4 Things to Consider Before Getting a Dog
Before you welcome a dog into your family, it’s important to make sure your potential four-legged friend is a good fit for you, your home and your budget.
The American Society for the Prevention of Cruelty to Animals (ASPCA) suggests considering factors such as how much space you have for a dog and how often you’re home, as well as your personality and lifestyle when choosing a furry family member. In addition to researching different dog breeds, the ASPCA recommends asking shelter staff members whether a particular dog might fit your needs.
Here are some things to consider before adopting a dog:
Do you want to take your dog on jogs with you, or do you have a more sedentary lifestyle? Do you want a dog that’s easier to train? Or, maybe a breed that’s less likely to trigger your allergies? These are just some factors to consider as you look for a dog. For example, if you can provide your dog with 45 minutes of exercise a day, and prefer a dog that will stick by your side, an English setter or Alaskan malamute may be a suitable breed for you, suggests Animal Planet.
Appearance and Traits
Just as you shouldn’t judge a book by its cover, there’s more to a dog than its outward appearance — and it may affect you. Maybe you’re attracted to a dog with long, soft fur. But if the dog sheds, are you ready to deal with the mess? Or, maybe you prefer a large, energetic dog — but do you have space for it to run? These are among the questions Best Friends Animal Society suggests considering before adopting a dog. A little research about what kind of care a particular dog needs can go a long way toward making sure you and your pet are a good fit.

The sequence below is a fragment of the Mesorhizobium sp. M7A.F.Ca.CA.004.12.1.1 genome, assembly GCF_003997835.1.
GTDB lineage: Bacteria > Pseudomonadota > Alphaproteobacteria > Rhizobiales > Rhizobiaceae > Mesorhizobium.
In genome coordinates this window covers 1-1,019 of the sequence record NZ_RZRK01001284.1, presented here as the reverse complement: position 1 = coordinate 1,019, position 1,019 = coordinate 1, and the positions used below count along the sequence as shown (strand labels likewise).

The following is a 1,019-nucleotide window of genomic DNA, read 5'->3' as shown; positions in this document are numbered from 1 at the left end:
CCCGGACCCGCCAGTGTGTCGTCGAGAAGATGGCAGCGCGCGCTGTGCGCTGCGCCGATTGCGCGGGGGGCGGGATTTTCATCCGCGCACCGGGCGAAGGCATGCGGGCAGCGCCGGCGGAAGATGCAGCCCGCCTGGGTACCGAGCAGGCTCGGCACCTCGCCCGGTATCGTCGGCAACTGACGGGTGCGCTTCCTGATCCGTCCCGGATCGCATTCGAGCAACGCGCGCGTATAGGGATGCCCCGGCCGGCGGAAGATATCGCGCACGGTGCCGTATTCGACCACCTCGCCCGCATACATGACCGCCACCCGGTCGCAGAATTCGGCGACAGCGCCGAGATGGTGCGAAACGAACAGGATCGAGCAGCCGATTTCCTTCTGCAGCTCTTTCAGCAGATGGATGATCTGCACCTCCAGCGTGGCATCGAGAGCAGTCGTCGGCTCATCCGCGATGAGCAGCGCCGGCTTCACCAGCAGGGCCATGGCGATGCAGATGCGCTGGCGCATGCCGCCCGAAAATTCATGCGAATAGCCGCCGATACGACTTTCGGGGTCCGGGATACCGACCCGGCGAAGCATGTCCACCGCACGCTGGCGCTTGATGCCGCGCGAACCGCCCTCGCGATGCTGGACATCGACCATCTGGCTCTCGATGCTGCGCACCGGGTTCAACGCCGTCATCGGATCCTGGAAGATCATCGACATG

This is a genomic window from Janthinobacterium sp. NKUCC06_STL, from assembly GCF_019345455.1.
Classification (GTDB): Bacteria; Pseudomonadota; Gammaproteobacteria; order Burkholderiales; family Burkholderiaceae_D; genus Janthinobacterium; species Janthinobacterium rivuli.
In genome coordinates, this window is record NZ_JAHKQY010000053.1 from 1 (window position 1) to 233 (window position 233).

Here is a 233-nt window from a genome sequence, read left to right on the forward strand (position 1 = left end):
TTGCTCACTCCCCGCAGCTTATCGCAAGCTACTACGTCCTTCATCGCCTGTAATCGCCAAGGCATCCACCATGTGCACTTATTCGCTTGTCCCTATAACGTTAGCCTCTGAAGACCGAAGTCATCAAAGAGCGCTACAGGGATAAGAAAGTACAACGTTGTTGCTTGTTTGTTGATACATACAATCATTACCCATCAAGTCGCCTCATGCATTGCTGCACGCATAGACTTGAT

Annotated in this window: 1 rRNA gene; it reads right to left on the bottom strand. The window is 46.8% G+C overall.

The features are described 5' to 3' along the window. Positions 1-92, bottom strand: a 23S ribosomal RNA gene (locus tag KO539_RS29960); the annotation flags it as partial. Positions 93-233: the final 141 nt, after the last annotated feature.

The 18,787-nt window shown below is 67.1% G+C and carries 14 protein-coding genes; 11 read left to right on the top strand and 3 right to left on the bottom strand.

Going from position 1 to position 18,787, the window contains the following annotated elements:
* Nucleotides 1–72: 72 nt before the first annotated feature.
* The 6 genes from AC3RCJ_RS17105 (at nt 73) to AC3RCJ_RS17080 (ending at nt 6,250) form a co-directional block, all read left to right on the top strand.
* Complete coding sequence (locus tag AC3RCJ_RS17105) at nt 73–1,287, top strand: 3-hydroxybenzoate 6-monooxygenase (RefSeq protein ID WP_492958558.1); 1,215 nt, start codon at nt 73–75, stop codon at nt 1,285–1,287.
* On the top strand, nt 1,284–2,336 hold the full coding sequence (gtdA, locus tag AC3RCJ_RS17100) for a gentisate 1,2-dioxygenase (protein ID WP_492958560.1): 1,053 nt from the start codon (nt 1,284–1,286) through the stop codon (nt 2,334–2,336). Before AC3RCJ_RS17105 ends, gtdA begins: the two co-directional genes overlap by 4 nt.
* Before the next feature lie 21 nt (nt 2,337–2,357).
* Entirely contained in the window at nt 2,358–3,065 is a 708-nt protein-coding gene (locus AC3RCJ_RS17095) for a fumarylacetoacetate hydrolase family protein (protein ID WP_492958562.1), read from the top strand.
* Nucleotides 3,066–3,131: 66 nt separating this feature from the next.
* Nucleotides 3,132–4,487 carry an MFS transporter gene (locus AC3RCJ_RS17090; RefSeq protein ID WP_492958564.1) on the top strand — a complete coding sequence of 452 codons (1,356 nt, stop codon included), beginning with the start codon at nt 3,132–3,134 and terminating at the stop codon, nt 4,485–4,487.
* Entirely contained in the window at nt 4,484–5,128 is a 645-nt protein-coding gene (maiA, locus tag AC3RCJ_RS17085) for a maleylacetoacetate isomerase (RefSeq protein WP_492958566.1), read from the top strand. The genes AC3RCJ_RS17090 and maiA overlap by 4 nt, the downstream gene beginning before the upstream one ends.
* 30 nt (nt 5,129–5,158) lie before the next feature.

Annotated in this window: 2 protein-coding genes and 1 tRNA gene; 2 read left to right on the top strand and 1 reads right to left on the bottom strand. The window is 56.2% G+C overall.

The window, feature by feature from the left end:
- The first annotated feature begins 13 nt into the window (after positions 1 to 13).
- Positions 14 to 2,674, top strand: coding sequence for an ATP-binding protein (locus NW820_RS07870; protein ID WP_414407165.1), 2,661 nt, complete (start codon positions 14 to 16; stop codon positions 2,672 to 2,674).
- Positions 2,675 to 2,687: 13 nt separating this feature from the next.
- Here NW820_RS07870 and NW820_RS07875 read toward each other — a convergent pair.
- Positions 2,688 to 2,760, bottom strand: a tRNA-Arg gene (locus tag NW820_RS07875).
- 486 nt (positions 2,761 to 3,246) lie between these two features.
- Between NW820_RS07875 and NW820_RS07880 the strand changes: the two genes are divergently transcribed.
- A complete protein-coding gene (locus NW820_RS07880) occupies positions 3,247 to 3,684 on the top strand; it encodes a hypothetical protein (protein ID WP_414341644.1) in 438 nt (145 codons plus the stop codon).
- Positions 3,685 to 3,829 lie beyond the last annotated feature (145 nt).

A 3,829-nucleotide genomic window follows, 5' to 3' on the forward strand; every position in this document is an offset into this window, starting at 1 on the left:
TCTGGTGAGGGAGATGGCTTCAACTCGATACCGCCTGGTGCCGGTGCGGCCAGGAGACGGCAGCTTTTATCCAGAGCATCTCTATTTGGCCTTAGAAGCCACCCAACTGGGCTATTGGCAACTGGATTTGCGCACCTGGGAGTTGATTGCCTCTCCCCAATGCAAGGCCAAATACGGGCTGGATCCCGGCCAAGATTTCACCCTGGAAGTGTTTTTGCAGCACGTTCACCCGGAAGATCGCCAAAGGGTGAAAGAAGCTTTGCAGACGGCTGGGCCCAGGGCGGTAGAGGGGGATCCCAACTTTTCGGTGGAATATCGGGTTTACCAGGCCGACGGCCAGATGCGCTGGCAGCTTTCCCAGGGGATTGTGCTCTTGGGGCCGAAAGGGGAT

While no dog should be left outdoors all the time, some breeds are particularly sensitive to the heat and cold, Animal Planet says. The website provides tips to help keep pets comfortable while they are outside on warm and cold days. For instance, you may want to consider installing a heated dog house for the winter and making sure you have plenty of shady areas to help your dog keep cool in the summer. Consider whether you’re prepared to take steps to help keep your dog comfortable in all weather conditions.
It’s important to make sure you can handle the expenses that come with dog ownership. In addition to food and basic supplies, like a leash and crate, you may have to pay for costs like training, regular grooming and routine — and perhaps emergency — vet bills, says Best Friends Animal Society. There are also factors like pet insurance to consider. Add in purchases such as dog treats and toys, and you may find that dog ownership costs thousands of dollars per year, the American Kennel Club (AKC) says.
Choosing a furry family member is a big decision. If you need further assistance, the AKC offers an online tool to help identify dog breeds that may fit your lifestyle. By doing some homework before you choose one, you can help ensure that your new best friend is right for your lifestyle.
Originally published on November 8, 2013.